subspace clustering or multiple regression by encompassing weights on
the data samples. To better handle outliers, probability
distributions over the data (in classical settings Dirac distributions
are mostly considered) are attached to each "model". Moreover, the
distributions are obtained by minimizing a tradeoff between two
terms. The first one is the (Euclidean) distance between the
average weight distribution to the uniform distribution. It aims at
producing spread out weights inside each model (it is a regularization
term). The second one is a weighted loss function that take into
account the importance of each samples (it is a data fitting term).
Globally the notation, formulae and mathematics details are
really loose. The English level is also rather poor. Worst, very often
the clarity of the paper is at stake. Though the motivation and the
method proposed are interesting, I feel that this version of the paper
is rather a preliminary investigation, than a cameraready paper. More
work is needed to make it clear.
For instance, to clarify their
point, the authors should provide, with careful details, what the
proposed method does in the simplest case of their framework, i.e., in
the context of clustering (with possibly experiments in the presence
of outliers). This could be better developed by moving Section 2.1
into the Appendix.
The experiment section is even worse than the
theoretical part. Not enough details are provided to understand the
figures, and section 3.1 is particularly uninformative in term of
practical performance. Can the author compare with other methods for
the specific task proposed, as, for instance, for the clustering task
mentioned earlier.
Last but not least, a longer discussion on the
way the tradeoff parameter \alpha is chosen (both in theory and in
practice) should be given.
Additional line by line comments:
l086: other generalizations of the the kmeans algorithm could be
referenced here as the framework proposed by
Banerjee et al.
"Clustering with Bregman divergences", JMLR, 2005.
l103106: the
notations are not introduced before they are used: X, M, Delta_n^k, etc.
l109: \Delta^{n 1} is not consistent with the notation defined
just before.
l147: a a
l161: the footnote should be given
on the previous page.
l185: mention that u=(1/n, ... , 1/n) (if I
understand correctly)
l186: indices in the sum are not
consistent...
l194: is the optimization over W or over one single
w_j. Please remove this ambiguity.
l200: so why using an
unusual closeness index? can you motivate your choice?
l207:
"average penalty" what is this referring to precisely?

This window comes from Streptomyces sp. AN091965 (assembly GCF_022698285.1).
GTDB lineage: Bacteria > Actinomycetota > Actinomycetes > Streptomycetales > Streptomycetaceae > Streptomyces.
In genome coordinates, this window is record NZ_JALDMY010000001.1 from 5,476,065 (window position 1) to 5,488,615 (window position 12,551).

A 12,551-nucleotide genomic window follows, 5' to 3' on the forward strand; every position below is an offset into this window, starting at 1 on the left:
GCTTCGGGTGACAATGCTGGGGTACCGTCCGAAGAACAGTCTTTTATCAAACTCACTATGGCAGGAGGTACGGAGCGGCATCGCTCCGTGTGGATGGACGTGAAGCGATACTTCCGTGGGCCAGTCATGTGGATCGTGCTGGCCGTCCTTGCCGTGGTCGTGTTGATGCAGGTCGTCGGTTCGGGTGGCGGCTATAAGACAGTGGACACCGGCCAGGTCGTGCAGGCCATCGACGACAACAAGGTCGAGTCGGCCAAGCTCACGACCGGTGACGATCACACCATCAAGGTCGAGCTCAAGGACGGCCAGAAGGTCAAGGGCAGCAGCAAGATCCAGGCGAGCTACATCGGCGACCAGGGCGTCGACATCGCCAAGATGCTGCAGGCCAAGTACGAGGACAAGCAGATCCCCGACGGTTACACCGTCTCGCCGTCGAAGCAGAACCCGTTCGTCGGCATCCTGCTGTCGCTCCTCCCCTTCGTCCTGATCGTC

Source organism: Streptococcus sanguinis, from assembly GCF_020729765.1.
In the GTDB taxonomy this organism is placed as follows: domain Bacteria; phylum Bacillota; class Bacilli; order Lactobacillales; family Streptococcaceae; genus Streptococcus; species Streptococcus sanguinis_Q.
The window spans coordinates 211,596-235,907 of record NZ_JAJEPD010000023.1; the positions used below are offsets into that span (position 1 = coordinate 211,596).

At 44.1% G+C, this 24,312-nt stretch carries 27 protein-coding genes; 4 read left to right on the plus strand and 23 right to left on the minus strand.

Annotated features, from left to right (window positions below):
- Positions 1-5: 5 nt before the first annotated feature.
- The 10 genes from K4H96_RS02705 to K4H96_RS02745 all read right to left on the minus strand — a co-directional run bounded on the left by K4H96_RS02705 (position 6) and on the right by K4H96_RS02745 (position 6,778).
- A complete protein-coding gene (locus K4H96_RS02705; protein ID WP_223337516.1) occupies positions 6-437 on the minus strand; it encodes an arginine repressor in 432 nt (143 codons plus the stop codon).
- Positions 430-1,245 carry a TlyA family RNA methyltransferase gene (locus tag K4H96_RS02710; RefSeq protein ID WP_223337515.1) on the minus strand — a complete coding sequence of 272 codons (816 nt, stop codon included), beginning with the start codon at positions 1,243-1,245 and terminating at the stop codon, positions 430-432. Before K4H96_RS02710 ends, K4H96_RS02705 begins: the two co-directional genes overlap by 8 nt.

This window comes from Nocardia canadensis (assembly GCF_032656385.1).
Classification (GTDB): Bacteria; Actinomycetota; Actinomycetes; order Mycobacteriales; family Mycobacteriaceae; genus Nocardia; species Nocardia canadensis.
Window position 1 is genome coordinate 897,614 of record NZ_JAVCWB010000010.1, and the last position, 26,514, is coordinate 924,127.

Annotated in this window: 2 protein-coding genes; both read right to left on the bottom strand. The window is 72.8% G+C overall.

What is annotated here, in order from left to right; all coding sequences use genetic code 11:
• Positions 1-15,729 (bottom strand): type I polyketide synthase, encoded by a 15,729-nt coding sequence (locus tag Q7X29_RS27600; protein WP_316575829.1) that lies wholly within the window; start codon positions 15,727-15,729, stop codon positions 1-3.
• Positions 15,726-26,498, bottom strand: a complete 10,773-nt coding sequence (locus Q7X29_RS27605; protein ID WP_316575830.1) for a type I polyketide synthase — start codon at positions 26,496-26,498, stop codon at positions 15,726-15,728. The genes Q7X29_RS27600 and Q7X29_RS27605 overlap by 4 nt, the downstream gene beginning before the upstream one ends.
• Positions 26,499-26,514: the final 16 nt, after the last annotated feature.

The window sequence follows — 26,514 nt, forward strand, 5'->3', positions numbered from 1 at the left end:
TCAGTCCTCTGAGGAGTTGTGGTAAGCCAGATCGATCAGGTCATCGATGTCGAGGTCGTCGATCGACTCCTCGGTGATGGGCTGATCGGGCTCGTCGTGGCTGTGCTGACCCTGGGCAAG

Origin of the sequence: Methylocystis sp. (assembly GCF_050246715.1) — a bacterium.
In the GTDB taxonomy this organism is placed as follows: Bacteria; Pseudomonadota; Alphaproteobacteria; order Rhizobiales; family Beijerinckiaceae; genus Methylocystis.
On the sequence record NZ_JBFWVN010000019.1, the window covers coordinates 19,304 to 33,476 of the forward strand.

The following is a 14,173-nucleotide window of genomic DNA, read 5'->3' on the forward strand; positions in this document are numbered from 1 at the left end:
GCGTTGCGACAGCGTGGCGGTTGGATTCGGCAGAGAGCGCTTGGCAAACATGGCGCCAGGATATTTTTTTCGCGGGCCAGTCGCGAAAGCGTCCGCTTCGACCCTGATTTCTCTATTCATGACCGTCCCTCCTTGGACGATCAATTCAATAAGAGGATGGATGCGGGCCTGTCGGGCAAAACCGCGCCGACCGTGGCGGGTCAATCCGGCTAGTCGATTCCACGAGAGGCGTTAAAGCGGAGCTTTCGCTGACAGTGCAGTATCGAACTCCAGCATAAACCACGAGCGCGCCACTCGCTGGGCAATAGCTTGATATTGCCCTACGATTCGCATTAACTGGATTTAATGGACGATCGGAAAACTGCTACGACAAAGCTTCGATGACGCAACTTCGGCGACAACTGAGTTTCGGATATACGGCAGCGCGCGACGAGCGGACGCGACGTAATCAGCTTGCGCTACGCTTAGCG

l232: " has
1/3 the point"? I don't understand this sentence, neither do I get the
figure.
l254: P_\Delta^n: is never defined (only afterwards in
the Appendix!!!).
l299314: What is MAD referring to in the
legend? it is nowhere defined before.
l368: the rhs depends on i,
the lhs does not. Please correct.
l402: requires>required
l403: converge>converges
l457: Candes > Cand\`es
l468: what is the nature of this work?article, conference, etc...
l553: "with the corresponding variable ...": this sentence is
unclear
l778: is the equality true for all U? It seems false
without more assumptions that should be reminded.
Q2: Please summarize your review in 12
sentences
This papers proposes a general robust formulation for
handling multiple model learning (e.g. extending clustering algorithms) by
considering optimized data distributions.
Q1:Author
rebuttal: Please respond to any concerns raised in the reviews. There are
no constraints on how you want to argue your case, except for the fact
that your text should be limited to a maximum of 6000 characters. Note
however that reviewers and area chairs are very busy and may not read long
vague rebuttals. It is in your own interest to be concise and to the
point.
We thank the reviewers.
We lacked space; this
impacted the completeness of Section 3.1 and indirectly, through some
editing errors (easily fixed), has also affected clarity in other
sections. In most of them (like the projection operator) the reviewers
pointed out the clear fix. We clarify below others, and answer questions
about the paper hoping to make its contributions easier to see.

How to choose alpha, theory and practice. We review the theory first:
If alpha > 2*nB by Lemma 1 the method will weight all points almost
equally, which is not useful. And the sample complexity (in Theorem 3)
scales as (1+B/(2\alpha/n)^2, so that alpha << 0.5*nB is also
possibly prohibitive, but this lower bound on alpha can easily be overly
pessimistic. Practically, one might choose alpha experimentally from
among a set of candidates by using a measure of quality that is